Molly Grace5-minute read
UPDATED: May 31, 2023
Owning a home can be an incredibly rewarding and worthwhile experience, but it’s no secret that it comes with a high cost of entry: the down payment.
For many would-be homeowners, the down payment remains a significant barrier to homeownership, while current owners are typically motivated by other concerns when it comes to buying again, and enjoy more maneuverability in the market thanks to the equity they have in their homes.
To understand how much current and future homeowners are putting down on their homes and what their barriers to buying are, Rocket Homes℠ recently surveyed just over 3,000 people. Here’s what was found.
The 31.6% of Americans who don’t currently own a home largely said that the things keeping them from purchasing a home were finance related.
When asked to choose all the factors that were keeping them from purchasing a home, 38.5% of non-homeowners said “down payment or closing costs,” 36.9% said “credit history or credit score” and 31.7% said they “can’t afford the cost of homeownership.”
The 68.4% of Americans who are current homeowners differed quite a bit in what was holding them back from buying a new home. Of current homeowners, 32.3% said that they both “don’t want to move” and are simply “not interested at this time,” while 21.2% listed the “current market conditions” as a factor that was keeping them from purchasing a home.
It makes sense that the third most important factor keeping this group from purchasing was the current housing market; with the frenzy the market has been in for the past couple of years, many current owners are in a good spot to sit and wait for things to cool down a bit, all while enjoying a faster than usual rate of appreciation.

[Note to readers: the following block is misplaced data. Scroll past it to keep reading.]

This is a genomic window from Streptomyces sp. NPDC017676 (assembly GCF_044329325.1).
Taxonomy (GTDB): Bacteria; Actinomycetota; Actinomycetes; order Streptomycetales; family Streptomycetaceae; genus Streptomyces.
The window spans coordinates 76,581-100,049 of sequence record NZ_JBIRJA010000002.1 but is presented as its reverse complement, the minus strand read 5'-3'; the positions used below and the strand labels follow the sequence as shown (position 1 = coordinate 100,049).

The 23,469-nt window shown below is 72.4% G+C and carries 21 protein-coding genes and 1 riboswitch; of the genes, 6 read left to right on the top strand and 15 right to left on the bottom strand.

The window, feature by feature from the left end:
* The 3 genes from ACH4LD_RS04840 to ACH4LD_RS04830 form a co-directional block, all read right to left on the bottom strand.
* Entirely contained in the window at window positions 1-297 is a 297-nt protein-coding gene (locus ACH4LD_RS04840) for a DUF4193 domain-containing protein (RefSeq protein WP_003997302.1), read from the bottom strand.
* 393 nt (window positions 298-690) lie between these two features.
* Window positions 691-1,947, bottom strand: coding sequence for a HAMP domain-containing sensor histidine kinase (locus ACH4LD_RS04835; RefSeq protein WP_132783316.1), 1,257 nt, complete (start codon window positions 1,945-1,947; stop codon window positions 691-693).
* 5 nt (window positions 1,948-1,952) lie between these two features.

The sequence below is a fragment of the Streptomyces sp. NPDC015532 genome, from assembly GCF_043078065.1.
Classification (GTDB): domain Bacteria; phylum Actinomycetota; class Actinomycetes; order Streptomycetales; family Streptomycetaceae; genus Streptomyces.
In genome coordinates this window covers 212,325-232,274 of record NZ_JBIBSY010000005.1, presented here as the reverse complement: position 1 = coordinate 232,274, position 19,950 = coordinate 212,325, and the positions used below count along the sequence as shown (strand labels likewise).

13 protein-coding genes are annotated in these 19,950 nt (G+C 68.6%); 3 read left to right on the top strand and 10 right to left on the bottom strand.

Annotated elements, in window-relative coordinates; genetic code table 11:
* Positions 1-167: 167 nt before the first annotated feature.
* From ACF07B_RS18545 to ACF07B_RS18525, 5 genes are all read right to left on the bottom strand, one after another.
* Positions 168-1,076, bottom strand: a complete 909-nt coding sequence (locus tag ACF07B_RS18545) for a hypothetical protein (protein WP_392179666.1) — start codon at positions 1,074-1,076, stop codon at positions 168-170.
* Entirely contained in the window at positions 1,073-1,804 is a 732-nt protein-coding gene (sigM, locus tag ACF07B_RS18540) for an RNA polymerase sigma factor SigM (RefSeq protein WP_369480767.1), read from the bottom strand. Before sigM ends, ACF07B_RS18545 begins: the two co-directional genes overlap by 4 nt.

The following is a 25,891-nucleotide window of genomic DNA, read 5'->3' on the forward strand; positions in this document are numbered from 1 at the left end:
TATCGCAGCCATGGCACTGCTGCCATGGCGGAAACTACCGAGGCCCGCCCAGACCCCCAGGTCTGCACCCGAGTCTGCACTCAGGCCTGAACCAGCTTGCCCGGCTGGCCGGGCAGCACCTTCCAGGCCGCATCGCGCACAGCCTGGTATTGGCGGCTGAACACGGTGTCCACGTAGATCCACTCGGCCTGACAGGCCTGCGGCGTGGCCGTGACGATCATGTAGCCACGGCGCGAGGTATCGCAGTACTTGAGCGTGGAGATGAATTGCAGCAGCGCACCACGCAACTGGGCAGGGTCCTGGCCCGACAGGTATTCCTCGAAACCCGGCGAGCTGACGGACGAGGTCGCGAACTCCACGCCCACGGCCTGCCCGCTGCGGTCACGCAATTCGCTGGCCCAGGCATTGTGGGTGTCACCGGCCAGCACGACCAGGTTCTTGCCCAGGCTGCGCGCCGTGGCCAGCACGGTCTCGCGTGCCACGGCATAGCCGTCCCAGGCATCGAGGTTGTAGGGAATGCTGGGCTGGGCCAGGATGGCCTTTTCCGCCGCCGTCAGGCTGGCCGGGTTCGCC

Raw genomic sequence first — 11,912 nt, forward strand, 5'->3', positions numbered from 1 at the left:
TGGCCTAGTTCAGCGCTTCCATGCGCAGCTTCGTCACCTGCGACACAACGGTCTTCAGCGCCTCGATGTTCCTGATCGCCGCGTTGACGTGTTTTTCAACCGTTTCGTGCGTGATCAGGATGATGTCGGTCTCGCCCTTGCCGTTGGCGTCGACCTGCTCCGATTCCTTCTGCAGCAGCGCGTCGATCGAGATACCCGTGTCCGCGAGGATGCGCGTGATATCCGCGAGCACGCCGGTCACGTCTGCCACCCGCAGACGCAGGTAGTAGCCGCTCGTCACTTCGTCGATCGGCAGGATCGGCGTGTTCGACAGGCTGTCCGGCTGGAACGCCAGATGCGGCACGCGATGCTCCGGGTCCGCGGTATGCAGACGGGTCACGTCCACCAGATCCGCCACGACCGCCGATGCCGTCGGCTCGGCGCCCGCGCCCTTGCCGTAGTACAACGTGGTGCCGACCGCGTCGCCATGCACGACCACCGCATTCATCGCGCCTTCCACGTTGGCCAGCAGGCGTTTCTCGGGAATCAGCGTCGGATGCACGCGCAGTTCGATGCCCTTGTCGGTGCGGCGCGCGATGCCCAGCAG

Because current homeowners have previously overcome the down payment and credit barriers to homeownership, and likely have some equity built up, this group is more driven by their desire to stay in their current home – only 14% of current homeowners said that the down payment or closing costs was keeping them from purchasing a home, and even fewer listed credit history or an inability to afford the cost of homeownership as factors (12.8% and 6.2%, respectively).
Though down payments can be a barrier to homeownership, it’s a cost that most buyers seem to be aware of and aren’t generally surprised by. So, which costs do they find most surprising?
Of the 74.6% who have experience with the mortgage process, most (58.6%) said that the cost of buying a home or homeownership did not surprise them. The remaining respondents (41.4%) said they were most surprised by the closing costs (59%) and taxes or insurance (56%).
Closing costs are often overlooked by new buyers who are unfamiliar with the home buying process, who may be especially caught off guard by the fact that they can equal 2% – 5% of the loan amount: that’s $5,000 – $12,500 on a $250,000 loan.
The cost of a down payment was surprising to some folks, but less so than these other factors, with 37.9% of respondents listing the down payment as a cost that surprised them.
How much are prospective buyers actually planning to put down? Of those who are in the process of getting a mortgage or plan to get a mortgage in the future (a group that made up 36.2% of total respondents), 31.8% plan to put down 6% – 10%.
26.6% plan to make even larger down payments, between 11% – 20%, while 22.4% plan to make a down payment between 1% – 5%.
For reference, a 20% down payment on a $322,692 house (the median sales price in December 2021, according to Rocket Homes data) is nearly $65,000. By comparison, conventional loan borrowers can potentially qualify with a down payment as low as 3%, or just under $10,000.